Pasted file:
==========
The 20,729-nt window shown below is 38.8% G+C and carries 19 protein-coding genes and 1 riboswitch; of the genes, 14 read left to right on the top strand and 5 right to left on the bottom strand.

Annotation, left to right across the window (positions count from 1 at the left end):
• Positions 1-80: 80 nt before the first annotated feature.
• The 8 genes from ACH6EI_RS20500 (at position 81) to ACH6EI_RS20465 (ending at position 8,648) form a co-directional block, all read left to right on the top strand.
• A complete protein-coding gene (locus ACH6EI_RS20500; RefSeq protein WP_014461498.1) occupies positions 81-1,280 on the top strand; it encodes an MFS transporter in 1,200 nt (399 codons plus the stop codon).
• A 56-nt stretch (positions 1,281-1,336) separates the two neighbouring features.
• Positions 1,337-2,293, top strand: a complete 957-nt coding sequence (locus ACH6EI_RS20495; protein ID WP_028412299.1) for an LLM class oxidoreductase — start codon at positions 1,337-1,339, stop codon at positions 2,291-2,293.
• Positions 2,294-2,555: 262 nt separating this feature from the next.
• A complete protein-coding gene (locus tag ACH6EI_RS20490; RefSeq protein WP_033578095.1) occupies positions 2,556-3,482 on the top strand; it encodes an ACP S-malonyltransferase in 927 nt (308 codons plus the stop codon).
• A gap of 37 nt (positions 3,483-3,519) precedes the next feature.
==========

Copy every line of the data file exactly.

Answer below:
The 20,729-nt window shown below is 38.8% G+C and carries 19 protein-coding genes and 1 riboswitch; of the genes, 14 read left to right on the top strand and 5 right to left on the bottom strand.

Annotation, left to right across the window (positions count from 1 at the left end):
• Positions 1-80: 80 nt before the first annotated feature.
• The 8 genes from ACH6EI_RS20500 (at position 81) to ACH6EI_RS20465 (ending at position 8,648) form a co-directional block, all read left to right on the top strand.
• A complete protein-coding gene (locus ACH6EI_RS20500; RefSeq protein WP_014461498.1) occupies positions 81-1,280 on the top strand; it encodes an MFS transporter in 1,200 nt (399 codons plus the stop codon).
• A 56-nt stretch (positions 1,281-1,336) separates the two neighbouring features.
• Positions 1,337-2,293, top strand: a complete 957-nt coding sequence (locus ACH6EI_RS20495; protein ID WP_028412299.1) for an LLM class oxidoreductase — start codon at positions 1,337-1,339, stop codon at positions 2,291-2,293.
• Positions 2,294-2,555: 262 nt separating this feature from the next.
• A complete protein-coding gene (locus tag ACH6EI_RS20490; RefSeq protein WP_033578095.1) occupies positions 2,556-3,482 on the top strand; it encodes an ACP S-malonyltransferase in 927 nt (308 codons plus the stop codon).
• A gap of 37 nt (positions 3,483-3,519) precedes the next feature.